“What I really liked is as the year progressed we were so much more efficient in our communication and also the players and coaches were all talking the same language,” Chad continued. “As a group, we were beginning to see the same things. It made play-calling so much easier because when we were on the sidelines and we’re making adjustments in game, and you don’t have a lot of time to do it, we were a lot more efficient.”
Cedric Case learned the R4 System during his NFA training and he also helped his teammates unleash its impressive results.
“It really helped,” Cedric said. “It helped everyone understand their position better. As a quarterback knowing the R4 system, I was able to explain to each of my receivers how they could use the R4 System, too. We started using it in the summer and we got more and more in depth into the fall. It made everything a lot easier for everybody on the team.”
JC Boice, NFA’s senior quarterbacks instructor, QB evaluations coordinator and director of business development and strategic alliances, had a strong feeling Chad and Cedric Case would make a major impact on Lincoln High’s varsity football program.
“NFA has a special relationship with Chad and Cedric Case,” Boice said. “We met them in Kansas City, Missouri when Cedric was in fifth grade. Initially, our relationship with them was our normal partnership we have with a player and his parents. It was soon very clear to us that Chad’s coaching career was going to accelerate and he showed a strong interest to incorporate NFA methodology into his coaching approach. Chad is the type of coach, and Cedric is the type of player, we love working with. They are very family-oriented, hard-working and willing to go the extra mile to do things the right way.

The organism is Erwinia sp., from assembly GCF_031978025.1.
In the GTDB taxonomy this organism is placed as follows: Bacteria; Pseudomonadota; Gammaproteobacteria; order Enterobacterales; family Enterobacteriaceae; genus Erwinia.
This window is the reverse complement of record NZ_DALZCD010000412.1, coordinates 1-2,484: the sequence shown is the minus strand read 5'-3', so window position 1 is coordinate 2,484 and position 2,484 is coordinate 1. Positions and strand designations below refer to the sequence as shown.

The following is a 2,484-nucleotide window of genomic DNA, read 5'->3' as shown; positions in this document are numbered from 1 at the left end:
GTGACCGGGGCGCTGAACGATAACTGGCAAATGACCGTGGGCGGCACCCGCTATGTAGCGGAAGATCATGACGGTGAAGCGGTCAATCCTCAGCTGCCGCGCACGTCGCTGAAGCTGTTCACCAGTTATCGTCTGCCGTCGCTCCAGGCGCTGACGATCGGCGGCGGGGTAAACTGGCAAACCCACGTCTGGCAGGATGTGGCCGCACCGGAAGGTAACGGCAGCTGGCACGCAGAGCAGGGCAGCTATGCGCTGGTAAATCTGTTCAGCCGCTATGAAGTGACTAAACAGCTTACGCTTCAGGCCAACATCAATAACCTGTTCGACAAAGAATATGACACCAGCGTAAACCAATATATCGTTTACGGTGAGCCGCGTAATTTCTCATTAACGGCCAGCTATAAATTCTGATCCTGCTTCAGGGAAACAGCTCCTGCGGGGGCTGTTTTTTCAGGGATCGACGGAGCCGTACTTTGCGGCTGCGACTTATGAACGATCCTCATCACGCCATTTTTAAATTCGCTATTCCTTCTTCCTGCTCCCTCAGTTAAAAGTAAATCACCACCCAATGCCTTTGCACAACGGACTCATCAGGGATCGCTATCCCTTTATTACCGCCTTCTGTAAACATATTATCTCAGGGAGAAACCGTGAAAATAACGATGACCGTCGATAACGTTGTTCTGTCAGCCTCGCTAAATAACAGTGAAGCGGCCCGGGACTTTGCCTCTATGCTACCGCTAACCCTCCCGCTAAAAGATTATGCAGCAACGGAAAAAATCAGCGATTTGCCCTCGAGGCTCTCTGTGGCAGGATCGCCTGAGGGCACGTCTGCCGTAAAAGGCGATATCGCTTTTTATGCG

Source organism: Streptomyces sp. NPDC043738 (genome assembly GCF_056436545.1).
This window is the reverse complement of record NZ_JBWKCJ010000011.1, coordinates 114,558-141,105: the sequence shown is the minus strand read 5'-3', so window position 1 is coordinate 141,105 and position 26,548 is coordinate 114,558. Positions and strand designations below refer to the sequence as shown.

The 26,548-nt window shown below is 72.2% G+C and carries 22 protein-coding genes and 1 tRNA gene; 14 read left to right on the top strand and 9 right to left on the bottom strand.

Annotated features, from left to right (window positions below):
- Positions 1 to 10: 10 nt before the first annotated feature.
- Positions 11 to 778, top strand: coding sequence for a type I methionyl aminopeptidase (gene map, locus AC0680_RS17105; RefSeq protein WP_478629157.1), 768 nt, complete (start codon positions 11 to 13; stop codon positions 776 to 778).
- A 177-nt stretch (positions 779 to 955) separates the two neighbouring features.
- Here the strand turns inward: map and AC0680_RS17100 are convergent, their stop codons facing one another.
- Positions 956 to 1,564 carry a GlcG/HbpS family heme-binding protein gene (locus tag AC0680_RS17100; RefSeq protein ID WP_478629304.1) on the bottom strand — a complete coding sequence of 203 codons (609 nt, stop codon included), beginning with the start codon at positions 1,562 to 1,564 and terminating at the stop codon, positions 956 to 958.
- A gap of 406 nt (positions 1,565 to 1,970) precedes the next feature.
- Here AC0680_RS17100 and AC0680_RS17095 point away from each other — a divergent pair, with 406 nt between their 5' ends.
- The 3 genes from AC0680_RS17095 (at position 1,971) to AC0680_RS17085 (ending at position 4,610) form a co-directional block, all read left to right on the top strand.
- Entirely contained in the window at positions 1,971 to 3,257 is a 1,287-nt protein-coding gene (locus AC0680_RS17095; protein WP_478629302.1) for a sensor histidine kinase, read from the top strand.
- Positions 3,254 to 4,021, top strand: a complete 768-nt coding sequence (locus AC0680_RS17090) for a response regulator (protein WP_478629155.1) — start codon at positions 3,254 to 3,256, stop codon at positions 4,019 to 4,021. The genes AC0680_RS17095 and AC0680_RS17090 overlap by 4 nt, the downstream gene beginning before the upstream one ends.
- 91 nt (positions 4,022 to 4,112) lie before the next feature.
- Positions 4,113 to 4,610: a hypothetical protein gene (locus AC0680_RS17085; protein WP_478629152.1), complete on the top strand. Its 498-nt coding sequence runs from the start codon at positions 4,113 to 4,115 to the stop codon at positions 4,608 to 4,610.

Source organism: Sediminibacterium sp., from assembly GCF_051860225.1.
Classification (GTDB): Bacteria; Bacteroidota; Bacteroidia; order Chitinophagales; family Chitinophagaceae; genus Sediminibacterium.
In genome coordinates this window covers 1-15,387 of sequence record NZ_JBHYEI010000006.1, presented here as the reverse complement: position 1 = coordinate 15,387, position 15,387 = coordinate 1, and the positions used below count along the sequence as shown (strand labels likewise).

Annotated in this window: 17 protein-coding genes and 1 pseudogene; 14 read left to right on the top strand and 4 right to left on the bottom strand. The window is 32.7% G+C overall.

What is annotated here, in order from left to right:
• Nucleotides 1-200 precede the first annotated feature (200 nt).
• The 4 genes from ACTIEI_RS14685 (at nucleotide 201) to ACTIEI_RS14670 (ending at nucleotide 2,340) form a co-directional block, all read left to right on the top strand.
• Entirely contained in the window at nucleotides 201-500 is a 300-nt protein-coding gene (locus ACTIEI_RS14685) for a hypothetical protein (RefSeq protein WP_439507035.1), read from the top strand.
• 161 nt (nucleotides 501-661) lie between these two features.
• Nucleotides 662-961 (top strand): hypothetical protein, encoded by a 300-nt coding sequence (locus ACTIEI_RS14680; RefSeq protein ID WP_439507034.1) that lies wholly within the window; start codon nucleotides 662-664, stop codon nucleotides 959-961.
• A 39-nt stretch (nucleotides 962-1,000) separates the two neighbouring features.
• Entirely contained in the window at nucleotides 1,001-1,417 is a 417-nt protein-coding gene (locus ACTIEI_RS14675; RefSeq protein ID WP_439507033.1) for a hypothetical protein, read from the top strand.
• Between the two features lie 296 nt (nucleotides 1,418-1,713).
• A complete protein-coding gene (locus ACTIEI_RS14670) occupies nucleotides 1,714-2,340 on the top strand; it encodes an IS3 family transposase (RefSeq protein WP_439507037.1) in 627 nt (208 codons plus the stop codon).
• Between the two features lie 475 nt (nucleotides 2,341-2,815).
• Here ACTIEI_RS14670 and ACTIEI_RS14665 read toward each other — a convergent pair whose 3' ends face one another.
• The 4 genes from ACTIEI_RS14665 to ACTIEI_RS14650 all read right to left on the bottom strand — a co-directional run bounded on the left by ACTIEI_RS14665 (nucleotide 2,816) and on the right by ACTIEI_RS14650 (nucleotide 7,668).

“It has been awesome,” Boice continued. “NFA has definitely made Cedric a better quarterback and helped assist Chad in becoming a more impacting coach while they have both made meaningful contributions that have benefited NFA and the NFA family. Chad is now our director of performance nutrition and is doing an outstanding job helping athletes develop healthy lifestyle patterns to maximize potential. Chad has also been an early adopter of NFA’s R4 System. That has helped power the incredibly explosive offense that Chad is operating at Lincoln High. I think the relationship has been a great testament to how good it can be when we can work with good people in a cooperative manner to create better opportunity in the game of football.”
As he looks forward to his junior season with the Links, Cedric Case is looking to be even better than he was as a standout sophomore.
“I want to become more of a run threat,” he said. “I’m working on becoming faster and I feel like I can help my team more if I can become more mobile outside of the pocket. I think that will come as I become bigger and stronger. I also want to become more and more of a leader. As a sophomore, it can be kind of challenging to step up and lead a lot of seniors and older guys. But my coaches have challenged me to become even more of a leader than I was last season.”